How good is your content, really?
Is it really “high quality?”
Even if you’ve put a lot of time, effort, and money into a lot of it, there’s a chance that somewhere on your website, some older, subpar content is lurking in the shadows.
Maybe you’ve gotten a lot better at writing over time, and your old posts are awful compared to the content you’re producing today.
Maybe you had some not-so-great writers early on when you started the project, and today, you’re working with professionals of a higher caliber.
If there’s low quality content present somewhere on your website, it could actually damage your ability to rank in Google and get organic search traffic. So if SEO is a major part of your content promotion strategy, you may want to go back and audit your blog.
Some content isn’t terrible, just kind of mediocre. Maybe it’s not written all that well, or it’s kind of shallow and fluffy.
Some of that can be fixed up, updated, and kept on the site.
You may find other content that’s just plain unsalvageable.
That, you’ll want to delete.
In a recent Whiteboard Friday post, Rand Fishkin of Moz explains what metrics you should use to find and eliminate low quality content.
THESE can be a good start:
So what I’m going to urge you to do is think of these as a combination of metrics. Any time you’re analyzing for low versus high quality, have a combination of metrics approach that you’re applying.
1. That could be a combination of engagement metrics. I’m going to look at…
- Total visits
- External and internal
- I’m going to look at the pages per visit after landing. So if someone gets to the page and then they browse through other pages on the site, that is a good sign. If they browse through very few, not as good a sign, but not to be taken by itself. It needs to be combined with things like time on site and bounce rate and total visits and external visits.
2. You can combine some offsite metrics. So things like…
- External links
- Number of linking root domains
- PA and your social shares like Facebook, Twitter, LinkedIn share counts, those can also be applicable here. If you see something that’s getting social shares, well, maybe it doesn’t match up with searchers’ needs, but it could still be high-quality content.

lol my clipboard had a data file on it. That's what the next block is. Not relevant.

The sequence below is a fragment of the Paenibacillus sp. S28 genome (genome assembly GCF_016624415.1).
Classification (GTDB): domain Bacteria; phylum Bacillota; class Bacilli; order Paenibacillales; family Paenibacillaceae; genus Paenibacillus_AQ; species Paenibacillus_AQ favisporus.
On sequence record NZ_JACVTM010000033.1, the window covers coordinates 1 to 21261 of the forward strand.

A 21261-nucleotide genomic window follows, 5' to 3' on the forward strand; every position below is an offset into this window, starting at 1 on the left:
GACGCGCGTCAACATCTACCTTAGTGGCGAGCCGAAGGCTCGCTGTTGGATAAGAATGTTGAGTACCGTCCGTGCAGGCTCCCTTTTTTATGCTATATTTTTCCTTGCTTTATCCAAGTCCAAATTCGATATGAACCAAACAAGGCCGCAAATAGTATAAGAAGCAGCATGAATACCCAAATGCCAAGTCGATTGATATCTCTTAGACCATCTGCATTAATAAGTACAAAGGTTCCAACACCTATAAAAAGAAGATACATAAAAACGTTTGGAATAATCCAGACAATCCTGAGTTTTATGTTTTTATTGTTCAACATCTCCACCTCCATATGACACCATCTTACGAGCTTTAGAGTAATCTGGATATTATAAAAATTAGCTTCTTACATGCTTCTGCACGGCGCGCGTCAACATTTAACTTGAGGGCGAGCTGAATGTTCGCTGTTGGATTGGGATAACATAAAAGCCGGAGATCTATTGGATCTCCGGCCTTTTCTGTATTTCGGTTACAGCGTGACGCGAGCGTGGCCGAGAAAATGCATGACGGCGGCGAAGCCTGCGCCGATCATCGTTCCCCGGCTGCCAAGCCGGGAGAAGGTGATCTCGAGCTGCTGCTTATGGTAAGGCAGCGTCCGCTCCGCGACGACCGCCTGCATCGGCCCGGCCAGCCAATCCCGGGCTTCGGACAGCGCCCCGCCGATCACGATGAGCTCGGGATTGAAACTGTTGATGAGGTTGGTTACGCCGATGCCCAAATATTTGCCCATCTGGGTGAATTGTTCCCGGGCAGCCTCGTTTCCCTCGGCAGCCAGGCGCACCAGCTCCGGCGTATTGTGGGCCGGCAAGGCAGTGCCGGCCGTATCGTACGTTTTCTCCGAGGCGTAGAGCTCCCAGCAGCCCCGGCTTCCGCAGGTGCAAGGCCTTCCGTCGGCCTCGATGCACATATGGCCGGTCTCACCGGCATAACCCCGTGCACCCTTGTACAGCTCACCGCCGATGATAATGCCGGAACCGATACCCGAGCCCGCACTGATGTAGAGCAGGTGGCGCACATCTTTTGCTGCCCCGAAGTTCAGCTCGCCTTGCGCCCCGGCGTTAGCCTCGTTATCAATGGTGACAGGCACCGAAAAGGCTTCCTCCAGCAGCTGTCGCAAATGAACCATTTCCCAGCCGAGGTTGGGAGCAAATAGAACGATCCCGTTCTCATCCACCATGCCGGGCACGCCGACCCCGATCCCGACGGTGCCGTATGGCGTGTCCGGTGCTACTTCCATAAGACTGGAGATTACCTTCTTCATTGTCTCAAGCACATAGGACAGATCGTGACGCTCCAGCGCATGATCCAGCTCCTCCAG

3. Search engine metrics. You can look at…
- Indexation by typing a URL directly into the search bar or the browser bar and seeing whether the page is indexed.
- You can also look at things that rank for their own title.
- You can look in Google Search Console and see click-through rates.
- You can look at unique versus duplicate content. So if I type in a URL here and I see multiple pages come back from my site, or if I type in the title of a page that I’ve created and I see multiple URLs come back from my own website, I know that there’s some uniqueness problems there.
4. You are almost definitely going to want to do an actual hand review of a handful of pages.
- Pages from subsections or subfolders or subdomains, if you have them, and say, “Oh, hang on. Does this actually help searchers? Is this content current and up to date? Is it meeting our organization’s standards?”
[image source: Moz]
Make 3 buckets:
Using these combinations of metrics, you can build some buckets. You can do this in a pretty easy way by exporting all your URLs.
You could use something like Screaming Frog or Moz’s crawler or DeepCrawl, and you can export all your pages into a spreadsheet with metrics like these, and then you can start to sort and filter.
You can create some sort of algorithm, some combination of the metrics that you determine is pretty good at ID’ing things, and you double-check that with your hand review.
I’m going to urge you to put them into three kinds of buckets.
I. High importance.
So high importance, high-quality content, you’re going to keep that stuff.
II. Needs work.
Second is actually stuff that needs work but is still good enough to stay in the search engines.
It’s not awful.
It’s not harming your brand, and it’s certainly not what search engines would call low quality and be penalizing you for.
It’s just not living up to your expectations or your hopes. That means you can republish it or work on it and improve it.
III. Low quality.
It really doesn’t meet the standards that you’ve got here, but don’t just delete them outright.
Do some testing.
Take a sample set of the worst junk that you put in the low bucket, remove it from your site, make sure you keep a copy, and see if by removing a few hundred or a few thousand of those pages, you see an increase in crawl budget and indexation and rankings and search traffic.
If so, you can start to be more or less judicious and more liberal with what you’re cutting out of that low-quality bucket and a lot of times see some great results from Google.
You can find more great advice for touching up older content over at Moz.